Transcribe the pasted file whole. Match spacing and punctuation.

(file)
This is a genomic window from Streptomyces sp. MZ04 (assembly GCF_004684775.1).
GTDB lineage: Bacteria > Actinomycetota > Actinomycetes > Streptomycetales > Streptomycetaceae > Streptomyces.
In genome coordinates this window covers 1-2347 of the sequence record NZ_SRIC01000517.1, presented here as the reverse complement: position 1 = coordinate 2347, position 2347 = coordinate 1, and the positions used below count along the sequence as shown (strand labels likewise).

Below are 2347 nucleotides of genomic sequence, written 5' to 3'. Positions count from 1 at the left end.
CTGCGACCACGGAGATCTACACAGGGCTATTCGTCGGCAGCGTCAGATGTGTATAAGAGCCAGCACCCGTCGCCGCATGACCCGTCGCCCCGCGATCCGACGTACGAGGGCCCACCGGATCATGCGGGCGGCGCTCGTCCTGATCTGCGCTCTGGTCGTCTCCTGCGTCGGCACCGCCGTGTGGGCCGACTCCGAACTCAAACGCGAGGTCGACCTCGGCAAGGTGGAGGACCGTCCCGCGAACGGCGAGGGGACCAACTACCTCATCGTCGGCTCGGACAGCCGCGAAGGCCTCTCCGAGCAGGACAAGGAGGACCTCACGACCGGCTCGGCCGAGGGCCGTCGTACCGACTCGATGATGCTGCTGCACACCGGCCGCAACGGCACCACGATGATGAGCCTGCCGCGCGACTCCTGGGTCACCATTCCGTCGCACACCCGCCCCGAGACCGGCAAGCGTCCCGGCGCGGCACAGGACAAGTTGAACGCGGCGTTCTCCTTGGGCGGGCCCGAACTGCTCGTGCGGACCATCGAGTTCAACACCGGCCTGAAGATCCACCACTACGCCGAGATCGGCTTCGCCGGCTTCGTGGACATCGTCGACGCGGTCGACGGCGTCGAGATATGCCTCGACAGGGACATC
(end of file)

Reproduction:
This is a genomic window from Streptomyces sp. MZ04 (assembly GCF_004684775.1).
GTDB lineage: Bacteria > Actinomycetota > Actinomycetes > Streptomycetales > Streptomycetaceae > Streptomyces.
In genome coordinates this window covers 1-2347 of the sequence record NZ_SRIC01000517.1, presented here as the reverse complement: position 1 = coordinate 2347, position 2347 = coordinate 1, and the positions used below count along the sequence as shown (strand labels likewise).

Below are 2347 nucleotides of genomic sequence, written 5' to 3'. Positions count from 1 at the left end.
CTGCGACCACGGAGATCTACACAGGGCTATTCGTCGGCAGCGTCAGATGTGTATAAGAGCCAGCACCCGTCGCCGCATGACCCGTCGCCCCGCGATCCGACGTACGAGGGCCCACCGGATCATGCGGGCGGCGCTCGTCCTGATCTGCGCTCTGGTCGTCTCCTGCGTCGGCACCGCCGTGTGGGCCGACTCCGAACTCAAACGCGAGGTCGACCTCGGCAAGGTGGAGGACCGTCCCGCGAACGGCGAGGGGACCAACTACCTCATCGTCGGCTCGGACAGCCGCGAAGGCCTCTCCGAGCAGGACAAGGAGGACCTCACGACCGGCTCGGCCGAGGGCCGTCGTACCGACTCGATGATGCTGCTGCACACCGGCCGCAACGGCACCACGATGATGAGCCTGCCGCGCGACTCCTGGGTCACCATTCCGTCGCACACCCGCCCCGAGACCGGCAAGCGTCCCGGCGCGGCACAGGACAAGTTGAACGCGGCGTTCTCCTTGGGCGGGCCCGAACTGCTCGTGCGGACCATCGAGTTCAACACCGGCCTGAAGATCCACCACTACGCCGAGATCGGCTTCGCCGGCTTCGTGGACATCGTCGACGCGGTCGACGGCGTCGAGATATGCCTCGACAGGGACATC